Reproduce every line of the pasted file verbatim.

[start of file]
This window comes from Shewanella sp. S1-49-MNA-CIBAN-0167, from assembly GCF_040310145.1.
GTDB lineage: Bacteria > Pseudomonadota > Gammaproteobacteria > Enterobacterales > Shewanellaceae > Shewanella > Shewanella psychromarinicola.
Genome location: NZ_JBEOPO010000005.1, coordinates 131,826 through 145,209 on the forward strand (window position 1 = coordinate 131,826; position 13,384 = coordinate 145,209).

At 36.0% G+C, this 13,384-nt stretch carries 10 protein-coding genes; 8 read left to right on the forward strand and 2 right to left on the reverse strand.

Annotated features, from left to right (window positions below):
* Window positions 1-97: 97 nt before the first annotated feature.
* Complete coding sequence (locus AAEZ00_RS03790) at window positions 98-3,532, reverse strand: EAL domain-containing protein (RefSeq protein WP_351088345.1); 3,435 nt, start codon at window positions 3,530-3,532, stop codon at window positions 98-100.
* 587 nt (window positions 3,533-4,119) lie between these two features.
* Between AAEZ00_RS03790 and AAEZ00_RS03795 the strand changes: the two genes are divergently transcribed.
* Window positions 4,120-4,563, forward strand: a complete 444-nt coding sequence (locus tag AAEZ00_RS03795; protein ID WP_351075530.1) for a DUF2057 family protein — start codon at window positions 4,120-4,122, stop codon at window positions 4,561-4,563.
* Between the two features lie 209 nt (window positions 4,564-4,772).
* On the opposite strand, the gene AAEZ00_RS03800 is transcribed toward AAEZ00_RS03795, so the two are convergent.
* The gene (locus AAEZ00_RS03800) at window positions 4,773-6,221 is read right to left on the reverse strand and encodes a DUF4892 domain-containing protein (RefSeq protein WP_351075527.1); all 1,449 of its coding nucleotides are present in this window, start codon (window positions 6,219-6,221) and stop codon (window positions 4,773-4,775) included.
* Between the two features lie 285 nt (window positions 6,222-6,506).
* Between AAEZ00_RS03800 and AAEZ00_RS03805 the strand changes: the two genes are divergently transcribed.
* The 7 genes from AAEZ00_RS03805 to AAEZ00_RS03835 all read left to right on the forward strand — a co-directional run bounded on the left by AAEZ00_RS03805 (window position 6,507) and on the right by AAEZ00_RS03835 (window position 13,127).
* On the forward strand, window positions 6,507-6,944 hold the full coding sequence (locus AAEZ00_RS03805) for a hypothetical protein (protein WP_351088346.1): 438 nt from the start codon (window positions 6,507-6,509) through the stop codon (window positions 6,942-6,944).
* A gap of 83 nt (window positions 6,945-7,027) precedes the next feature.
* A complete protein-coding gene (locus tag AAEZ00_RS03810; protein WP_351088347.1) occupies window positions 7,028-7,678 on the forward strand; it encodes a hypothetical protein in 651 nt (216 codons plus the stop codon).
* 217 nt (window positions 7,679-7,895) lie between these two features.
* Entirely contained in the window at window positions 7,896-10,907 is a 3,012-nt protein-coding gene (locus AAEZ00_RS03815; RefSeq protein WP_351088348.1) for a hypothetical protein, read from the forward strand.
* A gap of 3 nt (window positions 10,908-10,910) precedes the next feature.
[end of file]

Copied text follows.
This window comes from Shewanella sp. S1-49-MNA-CIBAN-0167, from assembly GCF_040310145.1.
GTDB lineage: Bacteria > Pseudomonadota > Gammaproteobacteria > Enterobacterales > Shewanellaceae > Shewanella > Shewanella psychromarinicola.
Genome location: NZ_JBEOPO010000005.1, coordinates 131,826 through 145,209 on the forward strand (window position 1 = coordinate 131,826; position 13,384 = coordinate 145,209).

At 36.0% G+C, this 13,384-nt stretch carries 10 protein-coding genes; 8 read left to right on the forward strand and 2 right to left on the reverse strand.

Annotated features, from left to right (window positions below):
* Window positions 1-97: 97 nt before the first annotated feature.
* Complete coding sequence (locus AAEZ00_RS03790) at window positions 98-3,532, reverse strand: EAL domain-containing protein (RefSeq protein WP_351088345.1); 3,435 nt, start codon at window positions 3,530-3,532, stop codon at window positions 98-100.
* 587 nt (window positions 3,533-4,119) lie between these two features.
* Between AAEZ00_RS03790 and AAEZ00_RS03795 the strand changes: the two genes are divergently transcribed.
* Window positions 4,120-4,563, forward strand: a complete 444-nt coding sequence (locus tag AAEZ00_RS03795; protein ID WP_351075530.1) for a DUF2057 family protein — start codon at window positions 4,120-4,122, stop codon at window positions 4,561-4,563.
* Between the two features lie 209 nt (window positions 4,564-4,772).
* On the opposite strand, the gene AAEZ00_RS03800 is transcribed toward AAEZ00_RS03795, so the two are convergent.
* The gene (locus AAEZ00_RS03800) at window positions 4,773-6,221 is read right to left on the reverse strand and encodes a DUF4892 domain-containing protein (RefSeq protein WP_351075527.1); all 1,449 of its coding nucleotides are present in this window, start codon (window positions 6,219-6,221) and stop codon (window positions 4,773-4,775) included.
* Between the two features lie 285 nt (window positions 6,222-6,506).
* Between AAEZ00_RS03800 and AAEZ00_RS03805 the strand changes: the two genes are divergently transcribed.
* The 7 genes from AAEZ00_RS03805 to AAEZ00_RS03835 all read left to right on the forward strand — a co-directional run bounded on the left by AAEZ00_RS03805 (window position 6,507) and on the right by AAEZ00_RS03835 (window position 13,127).
* On the forward strand, window positions 6,507-6,944 hold the full coding sequence (locus AAEZ00_RS03805) for a hypothetical protein (protein WP_351088346.1): 438 nt from the start codon (window positions 6,507-6,509) through the stop codon (window positions 6,942-6,944).
* A gap of 83 nt (window positions 6,945-7,027) precedes the next feature.
* A complete protein-coding gene (locus tag AAEZ00_RS03810; protein WP_351088347.1) occupies window positions 7,028-7,678 on the forward strand; it encodes a hypothetical protein in 651 nt (216 codons plus the stop codon).
* 217 nt (window positions 7,679-7,895) lie between these two features.
* Entirely contained in the window at window positions 7,896-10,907 is a 3,012-nt protein-coding gene (locus AAEZ00_RS03815; RefSeq protein WP_351088348.1) for a hypothetical protein, read from the forward strand.
* A gap of 3 nt (window positions 10,908-10,910) precedes the next feature.